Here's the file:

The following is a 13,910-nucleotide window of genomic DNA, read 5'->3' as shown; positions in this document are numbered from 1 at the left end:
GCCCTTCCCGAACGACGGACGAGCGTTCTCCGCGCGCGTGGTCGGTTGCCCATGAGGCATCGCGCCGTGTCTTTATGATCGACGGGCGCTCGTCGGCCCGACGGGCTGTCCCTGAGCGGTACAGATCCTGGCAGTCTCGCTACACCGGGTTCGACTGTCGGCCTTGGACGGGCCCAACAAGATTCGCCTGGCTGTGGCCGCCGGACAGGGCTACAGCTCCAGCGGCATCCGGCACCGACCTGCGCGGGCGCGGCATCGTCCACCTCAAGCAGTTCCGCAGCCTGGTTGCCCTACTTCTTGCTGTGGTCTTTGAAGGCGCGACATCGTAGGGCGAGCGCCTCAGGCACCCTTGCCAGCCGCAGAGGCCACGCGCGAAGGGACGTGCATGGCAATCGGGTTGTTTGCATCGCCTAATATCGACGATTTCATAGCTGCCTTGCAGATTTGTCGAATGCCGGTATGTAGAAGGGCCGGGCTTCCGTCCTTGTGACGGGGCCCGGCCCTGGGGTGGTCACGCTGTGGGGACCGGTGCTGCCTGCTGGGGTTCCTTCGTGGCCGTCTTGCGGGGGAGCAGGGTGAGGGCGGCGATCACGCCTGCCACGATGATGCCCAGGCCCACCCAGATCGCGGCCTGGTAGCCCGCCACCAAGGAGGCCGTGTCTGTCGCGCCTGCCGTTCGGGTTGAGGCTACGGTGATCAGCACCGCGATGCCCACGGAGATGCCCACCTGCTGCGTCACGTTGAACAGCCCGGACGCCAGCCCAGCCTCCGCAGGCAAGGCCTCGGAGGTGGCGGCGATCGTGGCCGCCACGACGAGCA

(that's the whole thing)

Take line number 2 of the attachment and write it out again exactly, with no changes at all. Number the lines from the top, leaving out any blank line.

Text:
GCCCTTCCCGAACGACGGACGAGCGTTCTCCGCGCGCGTGGTCGGTTGCCCATGAGGCATCGCGCCGTGTCTTTATGATCGACGGGCGCTCGTCGGCCCGACGGGCTGTCCCTGAGCGGTACAGATCCTGGCAGTCTCGCTACACCGGGTTCGACTGTCGGCCTTGGACGGGCCCAACAAGATTCGCCTGGCTGTGGCCGCCGGACAGGGCTACAGCTCCAGCGGCATCCGGCACCGACCTGCGCGGGCGCGGCATCGTCCACCTCAAGCAGTTCCGCAGCCTGGTTGCCCTACTTCTTGCTGTGGTCTTTGAAGGCGCGACATCGTAGGGCGAGCGCCTCAGGCACCCTTGCCAGCCGCAGAGGCCACGCGCGAAGGGACGTGCATGGCAATCGGGTTGTTTGCATCGCCTAATATCGACGATTTCATAGCTGCCTTGCAGATTTGTCGAATGCCGGTATGTAGAAGGGCCGGGCTTCCGTCCTTGTGACGGGGCCCGGCCCTGGGGTGGTCACGCTGTGGGGACCGGTGCTGCCTGCTGGGGTTCCTTCGTGGCCGTCTTGCGGGGGAGCAGGGTGAGGGCGGCGATCACGCCTGCCACGATGATGCCCAGGCCCACCCAGATCGCGGCCTGGTAGCCCGCCACCAAGGAGGCCGTGTCTGTCGCGCCTGCCGTTCGGGTTGAGGCTACGGTGATCAGCACCGCGATGCCCACGGAGATGCCCACCTGCTGCGTCACGTTGAACAGCCCGGACGCCAGCCCAGCCTCCGCAGGCAAGGCCTCGGAGGTGGCGGCGATCGTGGCCGCCACGACGAGCA